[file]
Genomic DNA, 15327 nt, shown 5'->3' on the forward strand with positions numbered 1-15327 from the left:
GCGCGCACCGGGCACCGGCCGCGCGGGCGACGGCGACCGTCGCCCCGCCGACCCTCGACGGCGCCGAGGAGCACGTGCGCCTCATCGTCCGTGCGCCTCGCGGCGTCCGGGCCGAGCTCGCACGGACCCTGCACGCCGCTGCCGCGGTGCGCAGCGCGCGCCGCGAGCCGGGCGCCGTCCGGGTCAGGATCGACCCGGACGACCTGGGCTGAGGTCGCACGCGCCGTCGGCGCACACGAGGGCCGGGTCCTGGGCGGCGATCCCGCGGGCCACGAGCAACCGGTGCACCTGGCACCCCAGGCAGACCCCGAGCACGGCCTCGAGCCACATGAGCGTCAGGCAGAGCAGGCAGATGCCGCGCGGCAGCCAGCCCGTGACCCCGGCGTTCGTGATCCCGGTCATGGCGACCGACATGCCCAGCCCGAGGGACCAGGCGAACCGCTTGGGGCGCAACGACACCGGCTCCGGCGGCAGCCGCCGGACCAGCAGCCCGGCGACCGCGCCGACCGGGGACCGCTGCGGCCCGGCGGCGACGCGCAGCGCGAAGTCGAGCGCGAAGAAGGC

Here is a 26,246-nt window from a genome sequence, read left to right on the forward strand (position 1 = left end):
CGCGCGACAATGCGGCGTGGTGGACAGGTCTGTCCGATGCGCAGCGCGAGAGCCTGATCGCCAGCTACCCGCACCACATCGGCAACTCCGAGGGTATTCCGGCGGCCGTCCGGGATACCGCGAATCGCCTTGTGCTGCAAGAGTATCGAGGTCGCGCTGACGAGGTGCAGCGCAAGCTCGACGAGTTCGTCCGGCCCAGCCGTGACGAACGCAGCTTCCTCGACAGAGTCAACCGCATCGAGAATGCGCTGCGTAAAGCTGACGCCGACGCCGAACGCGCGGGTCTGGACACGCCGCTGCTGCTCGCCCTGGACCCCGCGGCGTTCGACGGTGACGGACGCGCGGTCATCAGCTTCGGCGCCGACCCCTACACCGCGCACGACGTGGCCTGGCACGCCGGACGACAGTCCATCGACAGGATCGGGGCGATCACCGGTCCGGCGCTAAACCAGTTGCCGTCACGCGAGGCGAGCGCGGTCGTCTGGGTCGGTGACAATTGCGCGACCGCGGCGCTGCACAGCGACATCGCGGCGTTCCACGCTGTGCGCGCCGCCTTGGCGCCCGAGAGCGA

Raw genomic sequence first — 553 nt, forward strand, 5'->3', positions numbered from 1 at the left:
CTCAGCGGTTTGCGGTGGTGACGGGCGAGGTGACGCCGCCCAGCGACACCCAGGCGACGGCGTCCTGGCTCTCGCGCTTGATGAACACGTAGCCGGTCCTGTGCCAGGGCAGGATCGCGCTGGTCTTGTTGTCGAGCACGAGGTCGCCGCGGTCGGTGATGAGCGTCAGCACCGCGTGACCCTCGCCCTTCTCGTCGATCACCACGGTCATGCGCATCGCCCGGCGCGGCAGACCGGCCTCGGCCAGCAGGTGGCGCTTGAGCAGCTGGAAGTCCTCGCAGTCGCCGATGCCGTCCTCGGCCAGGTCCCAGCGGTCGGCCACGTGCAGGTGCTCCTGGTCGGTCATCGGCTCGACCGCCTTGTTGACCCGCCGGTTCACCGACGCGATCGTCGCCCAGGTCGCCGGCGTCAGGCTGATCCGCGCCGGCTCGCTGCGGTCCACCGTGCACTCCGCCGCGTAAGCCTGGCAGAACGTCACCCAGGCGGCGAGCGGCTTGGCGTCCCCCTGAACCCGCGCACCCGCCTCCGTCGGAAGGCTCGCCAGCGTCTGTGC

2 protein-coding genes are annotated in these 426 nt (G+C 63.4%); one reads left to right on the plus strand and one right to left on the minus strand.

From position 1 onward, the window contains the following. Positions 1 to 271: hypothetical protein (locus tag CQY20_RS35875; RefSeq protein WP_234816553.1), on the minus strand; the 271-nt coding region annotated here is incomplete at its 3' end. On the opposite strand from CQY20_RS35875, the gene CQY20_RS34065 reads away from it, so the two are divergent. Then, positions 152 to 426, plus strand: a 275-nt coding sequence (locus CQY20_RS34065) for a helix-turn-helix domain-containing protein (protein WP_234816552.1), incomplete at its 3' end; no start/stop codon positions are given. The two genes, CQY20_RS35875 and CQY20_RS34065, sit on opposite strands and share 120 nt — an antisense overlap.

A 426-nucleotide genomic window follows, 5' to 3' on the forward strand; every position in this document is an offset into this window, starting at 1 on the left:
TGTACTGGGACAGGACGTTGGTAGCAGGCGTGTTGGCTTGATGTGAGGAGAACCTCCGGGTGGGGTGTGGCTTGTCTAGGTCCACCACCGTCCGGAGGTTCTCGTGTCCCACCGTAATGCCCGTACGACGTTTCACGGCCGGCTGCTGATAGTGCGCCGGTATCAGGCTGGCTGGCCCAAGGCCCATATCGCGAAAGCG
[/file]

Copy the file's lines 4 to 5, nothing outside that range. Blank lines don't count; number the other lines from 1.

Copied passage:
CGCGCGACAATGCGGCGTGGTGGACAGGTCTGTCCGATGCGCAGCGCGAGAGCCTGATCGCCAGCTACCCGCACCACATCGGCAACTCCGAGGGTATTCCGGCGGCCGTCCGGGATACCGCGAATCGCCTTGTGCTGCAAGAGTATCGAGGTCGCGCTGACGAGGTGCAGCGCAAGCTCGACGAGTTCGTCCGGCCCAGCCGTGACGAACGCAGCTTCCTCGACAGAGTCAACCGCATCGAGAATGCGCTGCGTAAAGCTGACGCCGACGCCGAACGCGCGGGTCTGGACACGCCGCTGCTGCTCGCCCTGGACCCCGCGGCGTTCGACGGTGACGGACGCGCGGTCATCAGCTTCGGCGCCGACCCCTACACCGCGCACGACGTGGCCTGGCACGCCGGACGACAGTCCATCGACAGGATCGGGGCGATCACCGGTCCGGCGCTAAACCAGTTGCCGTCACGCGAGGCGAGCGCGGTCGTCTGGGTCGGTGACAATTGCGCGACCGCGGCGCTGCACAGCGACATCGCGGCGTTCCACGCTGTGCGCGCCGCCTTGGCGCCCGAGAGCGA

Raw genomic sequence first — 553 nt, forward strand, 5'->3', positions numbered from 1 at the left: